Hungarians


Click the image to learn more. A group of of people from the U.S. American Hungarian Societies of Wisconsin stand in front of their float at the 1940 Midsummer Festival.

Hungarians migrated to Milwaukee in the late nineteenth and early twentieth century, and in a small refugee migration following World War II and the Hungarian revolt of 1956.[1] In 1910, almost 8000 Milwaukeeans, or about 2 percent of the population, reported that their mother was born in Hungary. However, in the same census, only 1,306, or 0.35 percent of the population, listed Magyar as their mother tongue. The political state of Hungary, here reflected in the Austro-Hungarian Empire, created a category of people who could claim to be Hungarian due to their place of birth, yet the hallmark of Hungarian ethnicity, the Magyar language, reflected a smaller grouping of people in the Milwaukee area.[2] Hungarians joined the industrial working class in the city and were initially concentrated on the Lower East Side.[3]

Over time, Hungarians established religious and social institutions for the community. Efforts aimed at organizing a Hungarian Roman Catholic parish date to 1919, and reached fruition in 1928 with archdiocesan approval and a Hungarian service at St. Joseph’s in Milwaukee. The congregation’s own church, St. Emeric, opened in 1934 at 1015 N. 17th Street. St. Emeric operated until 1991, when the building was sold off due to the aging Hungarian population in the surrounding area and the movement of many parish members to Milwaukee’s suburbs. In 1928 as well, the Hungarian Evangelical and Reformed Church began holding services on Milwaukee’s north side. In 1941, the congregation moved to a building in Bay View, where they remained until 1982.[4] The Hungarian Tigers, a soccer club that operated at least through the 1950s, provided opportunities for men of Hungarian descent to compete against other soccer teams in the Milwaukee County area and throughout the state of Wisconsin.[5]

In the post-World War II period, political instability and the economic shocks of the forced transition to communism in Hungary, especially the collectivization of land and agricultural production, resulted in a larger emigration of Hungarians, some of whom came to Milwaukee. Between 1948 and 1952, approximately thirty Hungarian families, comprising slightly more than 100 people, arrived in the city. These families tended to settle initially in areas close to the city’s downtown, but by the late 1950s had dispersed to other areas of the city. This group of Hungarians was relatively able to integrate into American society.[6] In the 1950s, political instability and economic dislocation contributed to the rise of oppositional movements within Hungary, which boiled over in Budapest in the revolution of October 23, 1956. By November 4, however, Soviet troops had reentered Budapest and reclaimed the city for the communists and a series of political repressions occurred.[7] After the Soviet counterrevolution in Hungary, the United State admitted some 30-40,000 refugees from Hungary. Several hundred people came to Milwaukee, initially sponsored by the Society of St. Vincent de Paul, the Milwaukee County Council of Churches, the Lutheran Welfare Society, the Jewish Family and Children’s Service, the International Institute of Milwaukee County and welcomed into the existing community organizations.[8] The Milwaukee area’s Hungarian community today is largely dispersed. In the first decade of the 21st century, approximately 10,000 people in the metro area identify their ancestry as Hungarian.[9]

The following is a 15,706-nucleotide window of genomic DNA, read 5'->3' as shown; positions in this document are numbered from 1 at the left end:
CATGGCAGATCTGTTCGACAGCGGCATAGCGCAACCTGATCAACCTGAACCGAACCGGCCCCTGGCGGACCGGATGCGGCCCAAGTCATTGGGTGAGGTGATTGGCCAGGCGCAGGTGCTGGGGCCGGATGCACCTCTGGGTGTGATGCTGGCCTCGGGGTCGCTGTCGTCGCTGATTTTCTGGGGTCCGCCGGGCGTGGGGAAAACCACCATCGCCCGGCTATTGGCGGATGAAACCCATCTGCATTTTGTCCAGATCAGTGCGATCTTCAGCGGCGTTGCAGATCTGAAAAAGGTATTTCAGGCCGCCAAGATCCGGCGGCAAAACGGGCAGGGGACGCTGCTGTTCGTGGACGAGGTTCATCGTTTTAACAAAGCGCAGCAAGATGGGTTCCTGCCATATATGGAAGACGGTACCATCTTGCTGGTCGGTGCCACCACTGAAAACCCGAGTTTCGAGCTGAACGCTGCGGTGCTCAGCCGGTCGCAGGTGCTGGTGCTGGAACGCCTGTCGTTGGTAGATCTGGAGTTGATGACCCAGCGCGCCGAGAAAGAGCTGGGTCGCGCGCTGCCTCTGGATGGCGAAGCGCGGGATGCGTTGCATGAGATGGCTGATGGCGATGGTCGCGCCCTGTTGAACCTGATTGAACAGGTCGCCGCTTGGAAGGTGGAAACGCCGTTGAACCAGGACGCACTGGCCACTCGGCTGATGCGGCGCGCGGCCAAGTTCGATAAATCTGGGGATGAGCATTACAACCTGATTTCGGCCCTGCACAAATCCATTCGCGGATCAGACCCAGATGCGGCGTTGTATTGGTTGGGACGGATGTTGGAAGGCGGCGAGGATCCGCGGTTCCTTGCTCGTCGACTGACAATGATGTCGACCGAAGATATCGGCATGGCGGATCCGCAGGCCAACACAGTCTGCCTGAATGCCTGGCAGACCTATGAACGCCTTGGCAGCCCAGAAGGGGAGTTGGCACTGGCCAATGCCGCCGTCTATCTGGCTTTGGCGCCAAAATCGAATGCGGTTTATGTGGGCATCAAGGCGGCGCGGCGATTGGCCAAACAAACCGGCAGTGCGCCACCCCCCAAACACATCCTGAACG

Footnotes [+]

  1. ^ Alexander S. Weinstock, Acculturation and Occupation: A Study of the 1956 Hungarian Refugees in the United States (The Hague, Netherlands: Martinus Nijhoff, 1969), 21; Puskás, Ties that Bind, Ties that Divide (New York, NY: Holmes & Meier, 2000), 5-8, 45, 51.
  2. ^ Clack and Fauska, “Adjustment to American Life of Thirty Hungarian Immigrant Families,” (Master’s thesis, Social Work, University of Wisconsin-Milwaukee, 1957), 7; U.S. Bureau of the Census Birthplace & Mother’s Birthplace—Hungary, Mother & Language—Magyar, Ancestry—Hungarian, 1850-2010, tabulated at http://www.ipums.org.
  3. ^ Bayrd Still, Milwaukee: The History of a City (Madison, WI: State Historical Society of Wisconsin, 1965), 276.
  4. ^ Clack and Fauska, 3, 16-21; Mary Beth Murphy, “Hungarian Parish Will Sell Buildings, Move to Suburb,” The Milwaukee Sentinel, December 19, 1991; “Hungarian Evangelical and Reformed Church—Religious Center,” Facebook, last accessed August 19, 2012.
  5. ^ “Hungarian Teams ‘Slam’ in City Soccer Leagues,” The Milwaukee Sentinel, June 27, 1934; “Hungarian Tigers versus Wisconsin All Stars, Borchert Field,” Wisconsin Adult Soccer Association, last accessed August 19, 2012.
  6. ^ Weinstock, Acculturation and Occupation, 33-39; Clack and Fauska, “Adjustment to American Life of Thirty Hungarian Immigrant Families,” 40-41, 46, 53-55.
  7. ^ Puskás, Ties that Bind, Ties that Divide, 268; Weinstock, Acculturation and Occupation, 33-35, 38-39, 42.
  8. ^ “Native of Hungary Recalls Revolution of 10 Years Ago,” The Milwaukee Sentinel, October 22, 1966; “O’Neill Seeks 1st Hungary Refugees,” The Milwaukee Sentinel, November 17, 1956; “Plane of Refugees Due Here Thursday,” The Milwaukee Sentinel, November 19, 1956; “Discuss Help for Refugees, Committee to Continue,” The Milwaukee Journal, December 4, 1956.
  9. ^ Mary Beth Murphy, “Hungarian Parish Will Sell Buildings, Move to Suburb,” The Milwaukee Sentinel, December 19, 1991; Hungarian Evangelical and Reformed Church—Religious Center, Facebook, last accessed August 19, 2012; U.S. Census Bureau, American Factfinder, Total Ancestry Reported, 2009-2013, American Community Survey Five Year Estimates (B04003).

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